We also have random, giant iguanas running around. Those are probably mostly escapees, but possibly released when their owners grow tired of caring for them. Iguanas run away when you're near them, which is fairly rare since nobody walks anymore, but when you're near they skedaddle, making a wild ruckus. It's quite startling when you turn around and see nothing. Seeing nothing is better than being confronted by a loose dog though.

Every once in a while you'll also catch a glimpse of beautiful, exotic birds. They escaped from a local zoo when we were hit by a massive hurricane, decades ago. It's nice to see them flourishing.

Oh right, and this is the cockroach capital apparently. And we have a ton of mosquitoes. Like ten mosquitoes for every bad driver, so around 50 billion.

.

Zhukov:
...

Where I live now we get a lot of possums. Not that they're a threat or anything, but I often have to resist the urge to pat them. Some of the local ones are sufficiently accustomed to people that they'll let you get within arm's reach...

We also have possum down here, but every time I see one it's like sick or something. Wheezing like an 80-year old that smokes two packs a day and crawling in a daze like a B-movie monster.

Dirty Hipsters:
Californian here.

Thankfully we don't have much in the way of insects, mostly just small flies and bees. Nothing dangerous, just kind of annoying.

We do have some poisonous snakes in the area, including rattle snakes and coral snakes. Coral snakes don't attack people very often, but if you do get bit by one it's a HUGE issue. The US doesn't actually stock coral snake antivenin anymore and hasn't since like 2010, and a coral snake bite will paralyze your lungs meaning you will die if you don't go to a hospital and get put on a breathing apparatus.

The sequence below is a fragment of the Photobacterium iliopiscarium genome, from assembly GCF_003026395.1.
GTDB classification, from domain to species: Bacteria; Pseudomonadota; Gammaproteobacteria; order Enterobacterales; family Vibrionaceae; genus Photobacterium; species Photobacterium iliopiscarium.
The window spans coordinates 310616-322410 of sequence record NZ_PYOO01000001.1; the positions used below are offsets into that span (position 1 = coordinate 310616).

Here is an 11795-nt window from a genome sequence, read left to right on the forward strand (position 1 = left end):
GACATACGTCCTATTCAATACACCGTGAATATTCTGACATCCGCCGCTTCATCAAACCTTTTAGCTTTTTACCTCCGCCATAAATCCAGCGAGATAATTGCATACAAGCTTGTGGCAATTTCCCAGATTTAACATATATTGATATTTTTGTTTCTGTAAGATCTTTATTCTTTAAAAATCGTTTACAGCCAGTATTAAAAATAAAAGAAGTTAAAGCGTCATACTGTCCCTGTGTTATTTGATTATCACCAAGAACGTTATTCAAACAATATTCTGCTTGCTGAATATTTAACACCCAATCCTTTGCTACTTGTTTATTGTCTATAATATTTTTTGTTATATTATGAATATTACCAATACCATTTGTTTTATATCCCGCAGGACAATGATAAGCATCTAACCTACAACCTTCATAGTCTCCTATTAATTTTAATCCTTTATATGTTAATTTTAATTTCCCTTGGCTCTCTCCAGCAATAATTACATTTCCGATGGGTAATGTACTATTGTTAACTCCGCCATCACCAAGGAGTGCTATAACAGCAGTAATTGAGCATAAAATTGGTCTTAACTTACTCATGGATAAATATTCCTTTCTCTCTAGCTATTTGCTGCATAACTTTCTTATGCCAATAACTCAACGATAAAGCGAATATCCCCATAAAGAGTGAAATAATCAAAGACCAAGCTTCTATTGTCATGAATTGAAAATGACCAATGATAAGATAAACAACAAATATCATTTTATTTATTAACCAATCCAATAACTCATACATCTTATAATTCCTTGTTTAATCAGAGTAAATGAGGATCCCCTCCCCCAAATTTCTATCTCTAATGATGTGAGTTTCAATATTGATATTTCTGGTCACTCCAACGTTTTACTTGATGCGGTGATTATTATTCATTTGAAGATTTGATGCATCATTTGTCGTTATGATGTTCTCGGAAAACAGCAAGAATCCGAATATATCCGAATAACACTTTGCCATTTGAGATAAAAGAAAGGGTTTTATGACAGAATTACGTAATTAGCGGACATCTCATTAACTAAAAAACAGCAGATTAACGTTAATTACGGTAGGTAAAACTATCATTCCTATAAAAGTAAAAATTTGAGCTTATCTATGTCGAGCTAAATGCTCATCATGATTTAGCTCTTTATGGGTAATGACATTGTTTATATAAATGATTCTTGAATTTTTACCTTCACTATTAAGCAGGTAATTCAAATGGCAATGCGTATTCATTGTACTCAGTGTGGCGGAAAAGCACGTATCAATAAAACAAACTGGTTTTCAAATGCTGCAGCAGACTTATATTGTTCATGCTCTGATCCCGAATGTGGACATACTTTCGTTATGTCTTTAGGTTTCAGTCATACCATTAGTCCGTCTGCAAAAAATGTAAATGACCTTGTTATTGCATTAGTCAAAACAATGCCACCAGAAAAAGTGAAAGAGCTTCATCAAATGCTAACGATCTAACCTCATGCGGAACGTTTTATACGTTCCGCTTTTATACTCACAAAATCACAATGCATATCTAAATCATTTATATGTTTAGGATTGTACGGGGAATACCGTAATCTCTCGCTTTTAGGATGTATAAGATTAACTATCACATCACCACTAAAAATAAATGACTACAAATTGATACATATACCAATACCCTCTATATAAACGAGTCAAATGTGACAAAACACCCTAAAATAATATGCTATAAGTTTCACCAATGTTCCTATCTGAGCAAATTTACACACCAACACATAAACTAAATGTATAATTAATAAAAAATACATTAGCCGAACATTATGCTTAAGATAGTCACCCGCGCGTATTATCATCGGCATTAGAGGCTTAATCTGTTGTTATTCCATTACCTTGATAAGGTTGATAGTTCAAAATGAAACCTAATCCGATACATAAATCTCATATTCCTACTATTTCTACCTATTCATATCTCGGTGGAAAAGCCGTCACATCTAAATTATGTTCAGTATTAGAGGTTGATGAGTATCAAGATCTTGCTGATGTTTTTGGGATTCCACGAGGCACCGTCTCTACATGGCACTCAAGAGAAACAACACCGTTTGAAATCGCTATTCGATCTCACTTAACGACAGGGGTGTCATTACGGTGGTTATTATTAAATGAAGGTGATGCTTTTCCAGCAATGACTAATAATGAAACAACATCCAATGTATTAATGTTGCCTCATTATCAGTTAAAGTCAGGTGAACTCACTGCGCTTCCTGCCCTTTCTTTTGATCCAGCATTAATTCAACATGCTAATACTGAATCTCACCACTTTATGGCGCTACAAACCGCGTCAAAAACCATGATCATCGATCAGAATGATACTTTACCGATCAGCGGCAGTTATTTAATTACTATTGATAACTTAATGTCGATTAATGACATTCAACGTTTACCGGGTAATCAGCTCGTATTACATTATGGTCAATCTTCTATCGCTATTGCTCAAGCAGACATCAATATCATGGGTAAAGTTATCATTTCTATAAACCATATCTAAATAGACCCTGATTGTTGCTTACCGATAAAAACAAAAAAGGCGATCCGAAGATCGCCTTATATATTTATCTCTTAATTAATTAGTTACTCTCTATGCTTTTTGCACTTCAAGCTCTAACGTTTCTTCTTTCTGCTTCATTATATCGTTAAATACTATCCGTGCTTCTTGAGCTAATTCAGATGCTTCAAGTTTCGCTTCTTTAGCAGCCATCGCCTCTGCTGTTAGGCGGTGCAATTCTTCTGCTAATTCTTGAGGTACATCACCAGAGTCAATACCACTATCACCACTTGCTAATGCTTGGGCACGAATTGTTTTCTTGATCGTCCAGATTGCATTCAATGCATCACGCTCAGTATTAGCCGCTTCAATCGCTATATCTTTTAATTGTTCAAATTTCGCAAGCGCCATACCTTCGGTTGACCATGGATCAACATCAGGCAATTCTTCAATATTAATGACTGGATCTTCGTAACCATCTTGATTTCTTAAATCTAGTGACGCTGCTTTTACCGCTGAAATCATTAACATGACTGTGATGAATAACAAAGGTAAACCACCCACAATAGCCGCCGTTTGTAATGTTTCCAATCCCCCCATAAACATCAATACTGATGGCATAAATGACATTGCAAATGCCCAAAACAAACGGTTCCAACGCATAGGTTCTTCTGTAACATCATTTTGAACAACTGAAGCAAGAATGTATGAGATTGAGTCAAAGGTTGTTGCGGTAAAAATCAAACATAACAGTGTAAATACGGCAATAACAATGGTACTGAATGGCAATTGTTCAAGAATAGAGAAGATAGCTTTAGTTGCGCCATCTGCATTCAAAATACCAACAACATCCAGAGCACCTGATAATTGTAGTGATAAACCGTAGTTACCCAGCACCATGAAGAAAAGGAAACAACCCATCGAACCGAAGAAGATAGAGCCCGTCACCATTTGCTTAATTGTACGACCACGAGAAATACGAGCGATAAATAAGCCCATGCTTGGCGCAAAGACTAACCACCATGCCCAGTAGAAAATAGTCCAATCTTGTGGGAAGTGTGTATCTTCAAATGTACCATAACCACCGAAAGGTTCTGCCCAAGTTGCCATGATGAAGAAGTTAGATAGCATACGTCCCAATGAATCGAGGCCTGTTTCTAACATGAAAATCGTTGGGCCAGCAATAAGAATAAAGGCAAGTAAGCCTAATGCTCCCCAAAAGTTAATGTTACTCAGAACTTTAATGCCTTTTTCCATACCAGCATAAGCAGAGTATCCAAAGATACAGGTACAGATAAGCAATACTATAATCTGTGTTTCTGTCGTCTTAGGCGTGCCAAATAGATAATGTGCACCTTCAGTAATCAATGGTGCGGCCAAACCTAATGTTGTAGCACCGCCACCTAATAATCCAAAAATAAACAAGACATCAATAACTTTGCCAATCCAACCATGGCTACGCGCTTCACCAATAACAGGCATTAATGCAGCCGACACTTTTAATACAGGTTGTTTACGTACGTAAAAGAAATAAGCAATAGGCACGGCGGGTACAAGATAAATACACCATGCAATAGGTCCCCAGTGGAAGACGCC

I also live next to a fairly large nature preserve area so we get tons of coyotes, and sometimes mountain lions. The coyotes can be heard practically every night. I'm used to it but sometimes people who visit my house can't sleep because of all the howling and yelping.

Coyotes are also known for killing pets in my neighborhood. Basically any time there's a "missing pet" poster up it means coyotes probably already got them. A while back a one of my neighbors was walking her tiny dog (like a miniature poodle or something) and a coyote jumped out of some bushes, grabbed the dog, yanked the leash away from the owner and took off with it. You often see people carrying sticks, golf clubs, or small bats while walking their dogs at night.

Regarding coral snakes, in the Boy Scouts we had to memorize this poem which would allow you to recognize the difference between a deadly coral snake and the harmless king snake. You can see the difference here.

-OR- you could just use common sense and stay away from anything that looks like a coral snake instead of standing around like a moron, trying to remember some stupid poem that does more harm than good.

Zhukov:

Wrex Brogan:
On the down side, petting them is a terrible idea. They are... surprisingly vicious.)